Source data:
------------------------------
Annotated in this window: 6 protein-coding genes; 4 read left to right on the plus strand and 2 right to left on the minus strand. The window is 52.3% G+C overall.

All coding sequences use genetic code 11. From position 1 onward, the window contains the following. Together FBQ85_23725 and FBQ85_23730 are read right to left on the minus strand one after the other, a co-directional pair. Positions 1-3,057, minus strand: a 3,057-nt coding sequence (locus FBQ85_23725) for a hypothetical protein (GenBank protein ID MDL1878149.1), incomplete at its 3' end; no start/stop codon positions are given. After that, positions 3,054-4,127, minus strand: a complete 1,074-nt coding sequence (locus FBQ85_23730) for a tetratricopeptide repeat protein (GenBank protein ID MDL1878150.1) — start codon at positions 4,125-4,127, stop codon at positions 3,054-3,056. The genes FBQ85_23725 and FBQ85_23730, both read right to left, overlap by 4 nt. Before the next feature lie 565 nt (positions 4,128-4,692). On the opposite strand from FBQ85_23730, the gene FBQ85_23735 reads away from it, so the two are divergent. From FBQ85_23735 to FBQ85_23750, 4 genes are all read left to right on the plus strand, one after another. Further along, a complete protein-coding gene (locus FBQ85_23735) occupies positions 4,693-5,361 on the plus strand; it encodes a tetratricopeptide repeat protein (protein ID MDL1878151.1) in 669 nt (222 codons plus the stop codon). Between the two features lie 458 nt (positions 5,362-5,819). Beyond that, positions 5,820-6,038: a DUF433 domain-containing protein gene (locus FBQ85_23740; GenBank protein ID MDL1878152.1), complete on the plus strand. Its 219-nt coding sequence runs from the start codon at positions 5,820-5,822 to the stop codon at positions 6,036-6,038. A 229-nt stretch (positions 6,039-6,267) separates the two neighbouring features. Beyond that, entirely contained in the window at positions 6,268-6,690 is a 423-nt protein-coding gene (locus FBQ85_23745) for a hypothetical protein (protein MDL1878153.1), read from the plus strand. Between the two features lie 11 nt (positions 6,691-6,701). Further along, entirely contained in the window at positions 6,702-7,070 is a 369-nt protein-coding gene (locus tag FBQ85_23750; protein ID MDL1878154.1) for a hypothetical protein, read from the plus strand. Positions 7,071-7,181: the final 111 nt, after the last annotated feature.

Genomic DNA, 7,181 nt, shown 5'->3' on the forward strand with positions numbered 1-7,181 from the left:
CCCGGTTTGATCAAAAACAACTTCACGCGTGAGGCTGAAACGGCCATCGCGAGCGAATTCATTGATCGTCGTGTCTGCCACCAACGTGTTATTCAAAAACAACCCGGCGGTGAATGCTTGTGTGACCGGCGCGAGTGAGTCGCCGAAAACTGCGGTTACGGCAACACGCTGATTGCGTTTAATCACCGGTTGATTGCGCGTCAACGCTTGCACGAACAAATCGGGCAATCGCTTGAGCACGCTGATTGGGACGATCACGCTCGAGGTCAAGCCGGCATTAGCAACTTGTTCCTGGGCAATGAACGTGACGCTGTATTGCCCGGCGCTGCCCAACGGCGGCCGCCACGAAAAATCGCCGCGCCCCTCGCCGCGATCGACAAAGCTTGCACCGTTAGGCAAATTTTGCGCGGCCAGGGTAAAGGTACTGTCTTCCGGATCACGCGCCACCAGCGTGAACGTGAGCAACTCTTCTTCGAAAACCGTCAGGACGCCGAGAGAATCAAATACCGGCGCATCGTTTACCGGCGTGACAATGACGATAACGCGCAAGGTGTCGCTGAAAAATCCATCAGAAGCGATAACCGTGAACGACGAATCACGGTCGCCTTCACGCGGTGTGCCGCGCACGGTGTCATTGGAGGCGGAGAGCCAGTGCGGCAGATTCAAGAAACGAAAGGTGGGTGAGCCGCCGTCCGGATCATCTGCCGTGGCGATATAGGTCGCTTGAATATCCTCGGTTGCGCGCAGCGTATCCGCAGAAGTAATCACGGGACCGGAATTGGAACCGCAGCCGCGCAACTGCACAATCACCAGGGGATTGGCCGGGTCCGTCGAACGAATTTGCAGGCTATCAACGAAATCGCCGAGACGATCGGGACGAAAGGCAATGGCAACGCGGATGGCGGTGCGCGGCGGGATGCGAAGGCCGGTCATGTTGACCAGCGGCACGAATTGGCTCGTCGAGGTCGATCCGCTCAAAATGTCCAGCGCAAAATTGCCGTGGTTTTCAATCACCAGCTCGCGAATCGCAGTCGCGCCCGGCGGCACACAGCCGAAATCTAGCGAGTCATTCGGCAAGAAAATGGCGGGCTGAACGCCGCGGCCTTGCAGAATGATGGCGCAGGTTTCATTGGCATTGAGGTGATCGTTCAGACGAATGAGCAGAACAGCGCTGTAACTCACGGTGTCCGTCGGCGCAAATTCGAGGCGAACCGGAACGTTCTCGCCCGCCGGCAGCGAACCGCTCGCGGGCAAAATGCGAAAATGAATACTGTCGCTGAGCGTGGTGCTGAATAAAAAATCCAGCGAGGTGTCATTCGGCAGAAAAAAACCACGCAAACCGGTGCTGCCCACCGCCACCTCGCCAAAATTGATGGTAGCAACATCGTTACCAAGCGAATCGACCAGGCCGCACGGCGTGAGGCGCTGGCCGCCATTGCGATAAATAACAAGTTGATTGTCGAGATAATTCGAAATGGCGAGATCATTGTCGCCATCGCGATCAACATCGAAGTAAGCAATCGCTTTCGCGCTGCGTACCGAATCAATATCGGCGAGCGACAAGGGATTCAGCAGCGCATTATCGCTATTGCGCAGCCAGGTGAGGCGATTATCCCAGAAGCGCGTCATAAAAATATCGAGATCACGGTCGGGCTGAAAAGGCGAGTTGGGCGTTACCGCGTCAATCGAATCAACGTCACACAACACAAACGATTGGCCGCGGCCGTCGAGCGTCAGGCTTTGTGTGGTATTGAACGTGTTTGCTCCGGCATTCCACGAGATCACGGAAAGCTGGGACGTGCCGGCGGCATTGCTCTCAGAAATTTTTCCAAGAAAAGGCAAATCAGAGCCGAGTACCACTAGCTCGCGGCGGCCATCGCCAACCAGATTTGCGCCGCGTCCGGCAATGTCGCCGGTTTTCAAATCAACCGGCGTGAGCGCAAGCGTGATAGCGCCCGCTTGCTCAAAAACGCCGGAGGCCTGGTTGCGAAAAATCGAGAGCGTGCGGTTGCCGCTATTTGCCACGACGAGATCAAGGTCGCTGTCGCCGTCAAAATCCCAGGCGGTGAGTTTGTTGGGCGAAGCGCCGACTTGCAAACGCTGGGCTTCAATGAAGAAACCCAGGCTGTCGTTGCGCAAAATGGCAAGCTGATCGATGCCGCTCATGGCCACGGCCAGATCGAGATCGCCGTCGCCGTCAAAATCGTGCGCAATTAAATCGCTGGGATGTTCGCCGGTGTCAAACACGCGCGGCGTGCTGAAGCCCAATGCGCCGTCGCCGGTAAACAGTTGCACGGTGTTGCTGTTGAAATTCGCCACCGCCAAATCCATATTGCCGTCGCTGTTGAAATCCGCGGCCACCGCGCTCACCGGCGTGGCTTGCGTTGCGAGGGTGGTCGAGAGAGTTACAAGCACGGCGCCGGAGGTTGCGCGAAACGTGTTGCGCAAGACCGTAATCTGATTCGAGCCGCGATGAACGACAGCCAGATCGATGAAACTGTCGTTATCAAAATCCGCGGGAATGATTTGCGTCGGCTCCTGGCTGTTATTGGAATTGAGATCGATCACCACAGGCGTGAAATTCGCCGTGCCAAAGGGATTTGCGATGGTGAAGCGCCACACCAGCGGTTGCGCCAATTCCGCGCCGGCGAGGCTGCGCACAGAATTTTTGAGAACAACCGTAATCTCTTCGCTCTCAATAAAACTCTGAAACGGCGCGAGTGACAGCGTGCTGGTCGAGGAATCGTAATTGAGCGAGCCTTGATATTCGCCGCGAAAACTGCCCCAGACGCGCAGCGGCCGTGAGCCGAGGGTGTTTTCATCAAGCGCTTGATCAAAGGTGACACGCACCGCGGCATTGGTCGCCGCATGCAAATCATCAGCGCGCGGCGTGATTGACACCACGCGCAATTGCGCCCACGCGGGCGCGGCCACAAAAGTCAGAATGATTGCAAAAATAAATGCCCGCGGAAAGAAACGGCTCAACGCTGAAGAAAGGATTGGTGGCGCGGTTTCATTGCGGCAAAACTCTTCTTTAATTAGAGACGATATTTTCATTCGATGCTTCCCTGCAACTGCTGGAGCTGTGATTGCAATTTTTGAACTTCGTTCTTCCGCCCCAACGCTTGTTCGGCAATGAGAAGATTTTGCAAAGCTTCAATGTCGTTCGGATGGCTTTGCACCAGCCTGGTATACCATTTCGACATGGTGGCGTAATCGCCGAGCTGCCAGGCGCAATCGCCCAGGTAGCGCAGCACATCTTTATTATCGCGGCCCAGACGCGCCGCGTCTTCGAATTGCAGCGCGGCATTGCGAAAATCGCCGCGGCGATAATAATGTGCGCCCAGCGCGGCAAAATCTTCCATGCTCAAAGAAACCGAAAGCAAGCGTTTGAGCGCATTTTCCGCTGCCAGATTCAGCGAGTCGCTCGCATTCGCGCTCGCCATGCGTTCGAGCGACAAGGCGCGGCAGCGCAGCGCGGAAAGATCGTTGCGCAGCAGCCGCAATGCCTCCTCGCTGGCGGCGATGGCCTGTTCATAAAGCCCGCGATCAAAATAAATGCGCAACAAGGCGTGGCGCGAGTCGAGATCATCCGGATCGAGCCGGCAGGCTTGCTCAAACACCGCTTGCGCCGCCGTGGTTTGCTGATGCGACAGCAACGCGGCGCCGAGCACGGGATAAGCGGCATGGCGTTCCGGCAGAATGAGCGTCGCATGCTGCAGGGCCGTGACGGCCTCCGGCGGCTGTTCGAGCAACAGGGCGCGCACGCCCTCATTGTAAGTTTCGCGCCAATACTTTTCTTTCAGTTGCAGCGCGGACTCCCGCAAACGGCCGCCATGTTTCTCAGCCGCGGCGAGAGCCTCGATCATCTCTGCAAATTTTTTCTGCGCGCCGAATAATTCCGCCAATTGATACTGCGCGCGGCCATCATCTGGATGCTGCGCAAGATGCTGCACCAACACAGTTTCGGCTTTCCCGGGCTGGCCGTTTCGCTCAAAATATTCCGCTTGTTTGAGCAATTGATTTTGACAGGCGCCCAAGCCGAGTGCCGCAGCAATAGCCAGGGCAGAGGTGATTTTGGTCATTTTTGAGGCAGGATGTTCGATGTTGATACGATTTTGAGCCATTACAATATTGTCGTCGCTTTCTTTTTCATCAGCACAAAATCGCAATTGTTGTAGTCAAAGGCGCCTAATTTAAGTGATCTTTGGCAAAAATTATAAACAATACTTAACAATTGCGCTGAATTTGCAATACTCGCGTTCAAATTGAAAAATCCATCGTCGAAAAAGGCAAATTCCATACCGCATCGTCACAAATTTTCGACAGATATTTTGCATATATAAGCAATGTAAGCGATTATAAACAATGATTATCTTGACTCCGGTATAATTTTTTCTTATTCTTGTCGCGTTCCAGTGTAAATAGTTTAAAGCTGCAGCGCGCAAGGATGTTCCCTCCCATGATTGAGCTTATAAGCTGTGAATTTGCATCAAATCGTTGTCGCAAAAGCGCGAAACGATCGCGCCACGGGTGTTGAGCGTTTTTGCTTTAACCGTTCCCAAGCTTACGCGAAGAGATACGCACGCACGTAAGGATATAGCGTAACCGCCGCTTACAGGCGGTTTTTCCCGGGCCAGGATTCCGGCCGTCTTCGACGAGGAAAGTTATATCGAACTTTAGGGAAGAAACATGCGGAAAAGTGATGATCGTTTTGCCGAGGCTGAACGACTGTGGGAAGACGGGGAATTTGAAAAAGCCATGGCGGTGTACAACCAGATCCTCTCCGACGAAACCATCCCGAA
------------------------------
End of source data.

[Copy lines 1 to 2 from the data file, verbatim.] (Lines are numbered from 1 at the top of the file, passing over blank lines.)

Annotated in this window: 6 protein-coding genes; 4 read left to right on the plus strand and 2 right to left on the minus strand. The window is 52.3% G+C overall.

All coding sequences use genetic code 11. From position 1 onward, the window contains the following. Together FBQ85_23725 and FBQ85_23730 are read right to left on the minus strand one after the other, a co-directional pair. Positions 1-3,057, minus strand: a 3,057-nt coding sequence (locus FBQ85_23725) for a hypothetical protein (GenBank protein ID MDL1878149.1), incomplete at its 3' end; no start/stop codon positions are given. After that, positions 3,054-4,127, minus strand: a complete 1,074-nt coding sequence (locus FBQ85_23730) for a tetratricopeptide repeat protein (GenBank protein ID MDL1878150.1) — start codon at positions 4,125-4,127, stop codon at positions 3,054-3,056. The genes FBQ85_23725 and FBQ85_23730, both read right to left, overlap by 4 nt. Before the next feature lie 565 nt (positions 4,128-4,692). On the opposite strand from FBQ85_23730, the gene FBQ85_23735 reads away from it, so the two are divergent. From FBQ85_23735 to FBQ85_23750, 4 genes are all read left to right on the plus strand, one after another. Further along, a complete protein-coding gene (locus FBQ85_23735) occupies positions 4,693-5,361 on the plus strand; it encodes a tetratricopeptide repeat protein (protein ID MDL1878151.1) in 669 nt (222 codons plus the stop codon). Between the two features lie 458 nt (positions 5,362-5,819). Beyond that, positions 5,820-6,038: a DUF433 domain-containing protein gene (locus FBQ85_23740; GenBank protein ID MDL1878152.1), complete on the plus strand. Its 219-nt coding sequence runs from the start codon at positions 5,820-5,822 to the stop codon at positions 6,036-6,038. A 229-nt stretch (positions 6,039-6,267) separates the two neighbouring features. Beyond that, entirely contained in the window at positions 6,268-6,690 is a 423-nt protein-coding gene (locus FBQ85_23745) for a hypothetical protein (protein MDL1878153.1), read from the plus strand. Between the two features lie 11 nt (positions 6,691-6,701). Further along, entirely contained in the window at positions 6,702-7,070 is a 369-nt protein-coding gene (locus tag FBQ85_23750; protein ID MDL1878154.1) for a hypothetical protein, read from the plus strand. Positions 7,071-7,181: the final 111 nt, after the last annotated feature.